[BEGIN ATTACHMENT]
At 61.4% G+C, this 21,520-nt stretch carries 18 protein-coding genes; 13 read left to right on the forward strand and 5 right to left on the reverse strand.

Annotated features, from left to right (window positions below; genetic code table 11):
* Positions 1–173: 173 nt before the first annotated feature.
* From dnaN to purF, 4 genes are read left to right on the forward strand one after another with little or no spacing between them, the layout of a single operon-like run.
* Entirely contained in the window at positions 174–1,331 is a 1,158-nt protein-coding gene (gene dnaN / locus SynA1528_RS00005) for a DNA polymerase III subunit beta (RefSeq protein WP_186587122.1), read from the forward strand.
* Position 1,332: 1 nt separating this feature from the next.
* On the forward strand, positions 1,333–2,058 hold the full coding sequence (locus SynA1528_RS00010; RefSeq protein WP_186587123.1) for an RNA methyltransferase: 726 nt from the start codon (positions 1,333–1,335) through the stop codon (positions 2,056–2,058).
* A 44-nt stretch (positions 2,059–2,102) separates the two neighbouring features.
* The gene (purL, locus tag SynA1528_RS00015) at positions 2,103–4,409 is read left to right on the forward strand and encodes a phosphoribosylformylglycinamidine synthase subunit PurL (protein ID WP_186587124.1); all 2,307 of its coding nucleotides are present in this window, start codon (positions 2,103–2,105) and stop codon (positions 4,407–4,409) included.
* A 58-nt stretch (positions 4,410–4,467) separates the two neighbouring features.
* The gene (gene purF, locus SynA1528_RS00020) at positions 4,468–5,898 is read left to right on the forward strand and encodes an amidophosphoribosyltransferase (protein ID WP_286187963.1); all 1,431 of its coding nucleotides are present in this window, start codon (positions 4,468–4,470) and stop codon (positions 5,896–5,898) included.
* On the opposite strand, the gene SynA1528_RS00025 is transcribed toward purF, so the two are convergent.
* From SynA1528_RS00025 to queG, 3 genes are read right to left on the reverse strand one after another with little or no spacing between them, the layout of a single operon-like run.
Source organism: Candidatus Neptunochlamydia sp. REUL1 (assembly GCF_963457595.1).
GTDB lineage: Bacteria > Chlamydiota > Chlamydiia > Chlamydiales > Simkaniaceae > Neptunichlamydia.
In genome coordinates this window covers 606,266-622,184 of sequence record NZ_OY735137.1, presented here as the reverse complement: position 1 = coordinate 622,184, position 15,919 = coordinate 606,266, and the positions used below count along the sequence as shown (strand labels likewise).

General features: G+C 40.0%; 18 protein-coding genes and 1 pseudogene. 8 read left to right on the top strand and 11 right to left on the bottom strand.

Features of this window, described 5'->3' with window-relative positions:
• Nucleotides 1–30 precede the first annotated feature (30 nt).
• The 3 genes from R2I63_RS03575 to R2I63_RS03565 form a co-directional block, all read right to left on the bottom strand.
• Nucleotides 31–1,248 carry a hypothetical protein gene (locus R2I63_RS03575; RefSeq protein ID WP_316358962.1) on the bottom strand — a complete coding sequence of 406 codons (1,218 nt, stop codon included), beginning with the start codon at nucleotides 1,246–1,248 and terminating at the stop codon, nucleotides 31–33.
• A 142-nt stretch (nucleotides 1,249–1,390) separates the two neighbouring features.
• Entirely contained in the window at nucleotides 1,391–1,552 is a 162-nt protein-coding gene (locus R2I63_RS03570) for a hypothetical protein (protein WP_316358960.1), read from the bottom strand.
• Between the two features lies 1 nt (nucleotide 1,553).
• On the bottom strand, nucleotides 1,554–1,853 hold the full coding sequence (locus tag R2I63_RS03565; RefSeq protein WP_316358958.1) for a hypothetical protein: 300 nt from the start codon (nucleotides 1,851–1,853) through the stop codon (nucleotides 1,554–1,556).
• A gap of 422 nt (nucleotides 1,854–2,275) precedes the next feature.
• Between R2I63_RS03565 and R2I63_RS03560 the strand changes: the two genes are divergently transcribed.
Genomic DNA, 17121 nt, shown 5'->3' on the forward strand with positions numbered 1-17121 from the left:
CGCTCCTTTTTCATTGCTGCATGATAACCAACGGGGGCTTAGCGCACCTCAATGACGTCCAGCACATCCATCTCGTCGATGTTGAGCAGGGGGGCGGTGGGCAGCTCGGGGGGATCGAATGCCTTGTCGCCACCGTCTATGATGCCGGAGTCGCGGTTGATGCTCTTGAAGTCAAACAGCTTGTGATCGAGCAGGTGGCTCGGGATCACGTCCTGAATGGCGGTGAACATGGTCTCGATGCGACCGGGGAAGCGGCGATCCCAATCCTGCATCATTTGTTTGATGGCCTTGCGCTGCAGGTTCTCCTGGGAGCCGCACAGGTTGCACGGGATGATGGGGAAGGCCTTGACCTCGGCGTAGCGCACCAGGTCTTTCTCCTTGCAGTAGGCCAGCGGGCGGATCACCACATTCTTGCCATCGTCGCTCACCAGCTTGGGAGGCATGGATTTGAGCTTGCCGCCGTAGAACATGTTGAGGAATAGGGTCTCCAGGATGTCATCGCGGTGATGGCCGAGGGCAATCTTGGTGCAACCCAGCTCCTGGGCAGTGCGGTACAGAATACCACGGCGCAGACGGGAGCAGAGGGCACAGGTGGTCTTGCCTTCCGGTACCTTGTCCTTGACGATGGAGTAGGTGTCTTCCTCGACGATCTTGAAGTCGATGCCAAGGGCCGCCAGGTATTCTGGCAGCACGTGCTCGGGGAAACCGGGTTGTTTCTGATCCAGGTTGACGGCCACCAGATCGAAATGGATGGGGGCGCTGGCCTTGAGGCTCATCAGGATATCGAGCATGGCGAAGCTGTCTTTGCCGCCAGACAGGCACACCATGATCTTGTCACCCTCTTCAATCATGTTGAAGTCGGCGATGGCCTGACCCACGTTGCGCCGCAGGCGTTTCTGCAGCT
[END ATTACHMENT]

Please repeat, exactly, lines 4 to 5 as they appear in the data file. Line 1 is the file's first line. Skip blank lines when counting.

* From dnaN to purF, 4 genes are read left to right on the forward strand one after another with little or no spacing between them, the layout of a single operon-like run.
* Entirely contained in the window at positions 174–1,331 is a 1,158-nt protein-coding gene (gene dnaN / locus SynA1528_RS00005) for a DNA polymerase III subunit beta (RefSeq protein WP_186587122.1), read from the forward strand.